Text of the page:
Very few inventions have changed the way people live more than the light bulb. Lights make the roads safer for night travel, make it possible to read into the evening hours, and even provide us with essential Vitamin D. We live most of our lives -- both at work and at home -- exposed to some form of light.
But a recent study from Leiden University Medical Center in the Netherlands found evidence that this continual light exposure may have some less than favorable consequences on our bones and muscles.
Researchers studied two groups of rats for six months - the first group was exposed to constant light, while the control group experienced a 12-hour cycle of light and darkness for six months. They found the rats that were under consistent cycles of light presented with less muscle strength and signs of early stages of osteoporosis.
Additionally, this group had higher blood glucose levels and were heavier than their control group counterparts. This may be troubling news for employees who work under the cover of fluorescent bulbs throughout the day.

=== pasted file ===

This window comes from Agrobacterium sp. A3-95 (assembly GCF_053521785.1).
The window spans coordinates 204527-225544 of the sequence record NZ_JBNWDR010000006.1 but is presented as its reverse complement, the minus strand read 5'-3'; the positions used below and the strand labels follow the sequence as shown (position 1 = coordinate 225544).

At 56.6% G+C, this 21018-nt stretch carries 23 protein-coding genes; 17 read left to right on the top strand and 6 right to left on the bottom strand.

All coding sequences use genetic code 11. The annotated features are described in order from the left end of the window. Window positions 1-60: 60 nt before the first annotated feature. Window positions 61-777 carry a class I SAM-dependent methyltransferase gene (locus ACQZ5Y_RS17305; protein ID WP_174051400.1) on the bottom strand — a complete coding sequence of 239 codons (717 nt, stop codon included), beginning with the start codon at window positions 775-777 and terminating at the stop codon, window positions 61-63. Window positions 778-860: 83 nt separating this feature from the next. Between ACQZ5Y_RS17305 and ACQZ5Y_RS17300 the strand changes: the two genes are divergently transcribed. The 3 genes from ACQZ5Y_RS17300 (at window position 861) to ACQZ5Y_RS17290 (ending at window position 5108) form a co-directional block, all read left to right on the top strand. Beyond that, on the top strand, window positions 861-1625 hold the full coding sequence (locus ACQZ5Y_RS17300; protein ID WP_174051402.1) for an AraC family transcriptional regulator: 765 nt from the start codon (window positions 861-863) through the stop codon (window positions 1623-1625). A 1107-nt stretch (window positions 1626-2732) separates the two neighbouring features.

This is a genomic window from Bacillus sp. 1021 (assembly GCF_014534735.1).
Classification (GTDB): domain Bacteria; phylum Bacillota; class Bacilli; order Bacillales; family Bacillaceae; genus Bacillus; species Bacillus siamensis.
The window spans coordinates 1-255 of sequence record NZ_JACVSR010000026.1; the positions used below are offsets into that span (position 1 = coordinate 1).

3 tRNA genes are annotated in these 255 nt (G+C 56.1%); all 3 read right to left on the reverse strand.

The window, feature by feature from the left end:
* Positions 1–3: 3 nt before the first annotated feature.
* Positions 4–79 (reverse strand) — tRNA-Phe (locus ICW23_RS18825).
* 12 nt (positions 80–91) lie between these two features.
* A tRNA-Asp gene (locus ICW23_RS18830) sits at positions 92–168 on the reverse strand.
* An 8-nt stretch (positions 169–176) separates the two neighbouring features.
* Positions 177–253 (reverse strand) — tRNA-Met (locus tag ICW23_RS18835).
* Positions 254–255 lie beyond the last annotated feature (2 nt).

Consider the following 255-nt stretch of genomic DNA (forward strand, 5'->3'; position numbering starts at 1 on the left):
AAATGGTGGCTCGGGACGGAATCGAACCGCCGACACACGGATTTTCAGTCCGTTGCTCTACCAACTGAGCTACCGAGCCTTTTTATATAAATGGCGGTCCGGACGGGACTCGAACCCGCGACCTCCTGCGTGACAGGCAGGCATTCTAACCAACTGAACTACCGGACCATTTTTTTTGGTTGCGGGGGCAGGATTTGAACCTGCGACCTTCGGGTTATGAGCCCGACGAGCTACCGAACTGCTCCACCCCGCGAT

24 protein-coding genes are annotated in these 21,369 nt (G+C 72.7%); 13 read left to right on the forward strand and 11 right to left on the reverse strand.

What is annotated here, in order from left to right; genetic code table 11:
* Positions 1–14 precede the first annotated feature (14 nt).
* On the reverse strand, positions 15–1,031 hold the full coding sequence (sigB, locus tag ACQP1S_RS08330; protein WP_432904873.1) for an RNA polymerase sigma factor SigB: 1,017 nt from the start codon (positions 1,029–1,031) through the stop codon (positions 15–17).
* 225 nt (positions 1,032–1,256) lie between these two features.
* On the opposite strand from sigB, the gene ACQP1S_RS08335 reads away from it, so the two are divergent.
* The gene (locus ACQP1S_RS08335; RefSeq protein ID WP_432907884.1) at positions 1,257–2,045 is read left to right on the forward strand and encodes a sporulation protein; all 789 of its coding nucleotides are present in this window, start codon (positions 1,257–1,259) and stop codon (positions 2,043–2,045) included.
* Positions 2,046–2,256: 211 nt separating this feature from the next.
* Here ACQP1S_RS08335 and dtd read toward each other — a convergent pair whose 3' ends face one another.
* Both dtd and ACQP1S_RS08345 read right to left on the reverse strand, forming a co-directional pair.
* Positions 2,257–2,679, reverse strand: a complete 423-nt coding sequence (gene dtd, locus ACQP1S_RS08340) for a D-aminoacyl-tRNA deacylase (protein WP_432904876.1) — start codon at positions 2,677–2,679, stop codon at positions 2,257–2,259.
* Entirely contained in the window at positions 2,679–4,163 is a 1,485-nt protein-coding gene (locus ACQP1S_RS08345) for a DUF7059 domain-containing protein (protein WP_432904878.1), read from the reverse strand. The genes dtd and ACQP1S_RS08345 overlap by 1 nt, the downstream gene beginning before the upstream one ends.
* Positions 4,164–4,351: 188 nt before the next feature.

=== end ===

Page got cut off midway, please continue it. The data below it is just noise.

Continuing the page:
It may even have a profound impact on hospital patients, newborns in neonatal care units and elderly people residing in nursing homes and assisted-living facilities. Fortunately, after the study concluded, the rats were returned to a natural day-night cycle and after two weeks, their symptoms subsided.
The reason for these changes is believed to be alterations of an animal's natural circadian - a creature's internal clock - which communicates to them when it is appropriate to sleep and when to be awake.
This problem is only made worse for humans because of our love for electronic devices. Electronic screens produce light from all visible spectrums, but the blue light has shown to meddle with sleep cycles. Note to self: Turn off those screens and get some sleep!